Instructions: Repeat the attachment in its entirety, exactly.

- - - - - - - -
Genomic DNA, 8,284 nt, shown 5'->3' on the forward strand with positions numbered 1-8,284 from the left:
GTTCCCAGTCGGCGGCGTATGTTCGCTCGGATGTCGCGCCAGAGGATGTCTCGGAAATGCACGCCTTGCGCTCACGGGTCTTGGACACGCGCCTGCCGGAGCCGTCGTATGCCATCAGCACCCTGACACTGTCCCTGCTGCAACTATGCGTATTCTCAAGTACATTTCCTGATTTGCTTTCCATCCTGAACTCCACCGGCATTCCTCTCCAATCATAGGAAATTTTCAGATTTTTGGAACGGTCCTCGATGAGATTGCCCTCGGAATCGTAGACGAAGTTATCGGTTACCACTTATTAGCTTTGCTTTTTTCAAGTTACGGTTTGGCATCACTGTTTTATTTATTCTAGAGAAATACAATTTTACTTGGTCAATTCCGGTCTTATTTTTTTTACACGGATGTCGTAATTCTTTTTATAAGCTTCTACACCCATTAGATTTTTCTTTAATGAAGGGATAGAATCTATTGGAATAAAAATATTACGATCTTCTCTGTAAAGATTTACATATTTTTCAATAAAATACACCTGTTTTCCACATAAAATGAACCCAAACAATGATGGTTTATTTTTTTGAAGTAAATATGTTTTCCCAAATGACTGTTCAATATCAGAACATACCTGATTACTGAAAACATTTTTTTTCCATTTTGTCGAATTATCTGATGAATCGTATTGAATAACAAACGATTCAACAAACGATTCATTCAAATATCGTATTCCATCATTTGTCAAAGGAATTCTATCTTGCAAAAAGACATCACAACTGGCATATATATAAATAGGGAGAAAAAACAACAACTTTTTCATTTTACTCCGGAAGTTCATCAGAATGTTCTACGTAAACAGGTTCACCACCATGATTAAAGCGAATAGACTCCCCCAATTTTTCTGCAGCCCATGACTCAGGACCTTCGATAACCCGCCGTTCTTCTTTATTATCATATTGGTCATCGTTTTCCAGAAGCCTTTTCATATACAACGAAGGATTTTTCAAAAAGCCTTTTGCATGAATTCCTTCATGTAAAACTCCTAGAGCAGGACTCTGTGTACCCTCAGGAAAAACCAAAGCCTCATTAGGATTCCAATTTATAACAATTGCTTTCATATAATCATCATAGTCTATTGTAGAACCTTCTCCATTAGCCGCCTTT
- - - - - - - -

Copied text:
Genomic DNA, 8,284 nt, shown 5'->3' on the forward strand with positions numbered 1-8,284 from the left:
GTTCCCAGTCGGCGGCGTATGTTCGCTCGGATGTCGCGCCAGAGGATGTCTCGGAAATGCACGCCTTGCGCTCACGGGTCTTGGACACGCGCCTGCCGGAGCCGTCGTATGCCATCAGCACCCTGACACTGTCCCTGCTGCAACTATGCGTATTCTCAAGTACATTTCCTGATTTGCTTTCCATCCTGAACTCCACCGGCATTCCTCTCCAATCATAGGAAATTTTCAGATTTTTGGAACGGTCCTCGATGAGATTGCCCTCGGAATCGTAGACGAAGTTATCGGTTACCACTTATTAGCTTTGCTTTTTTCAAGTTACGGTTTGGCATCACTGTTTTATTTATTCTAGAGAAATACAATTTTACTTGGTCAATTCCGGTCTTATTTTTTTTACACGGATGTCGTAATTCTTTTTATAAGCTTCTACACCCATTAGATTTTTCTTTAATGAAGGGATAGAATCTATTGGAATAAAAATATTACGATCTTCTCTGTAAAGATTTACATATTTTTCAATAAAATACACCTGTTTTCCACATAAAATGAACCCAAACAATGATGGTTTATTTTTTTGAAGTAAATATGTTTTCCCAAATGACTGTTCAATATCAGAACATACCTGATTACTGAAAACATTTTTTTTCCATTTTGTCGAATTATCTGATGAATCGTATTGAATAACAAACGATTCAACAAACGATTCATTCAAATATCGTATTCCATCATTTGTCAAAGGAATTCTATCTTGCAAAAAGACATCACAACTGGCATATATATAAATAGGGAGAAAAAACAACAACTTTTTCATTTTACTCCGGAAGTTCATCAGAATGTTCTACGTAAACAGGTTCACCACCATGATTAAAGCGAATAGACTCCCCCAATTTTTCTGCAGCCCATGACTCAGGACCTTCGATAACCCGCCGTTCTTCTTTATTATCATATTGGTCATCGTTTTCCAGAAGCCTTTTCATATACAACGAAGGATTTTTCAAAAAGCCTTTTGCATGAATTCCTTCATGTAAAACTCCTAGAGCAGGACTCTGTGTACCCTCAGGAAAAACCAAAGCCTCATTAGGATTCCAATTTATAACAATTGCTTTCATATAATCATCATAGTCTATTGTAGAACCTTCTCCATTAGCCGCCTTT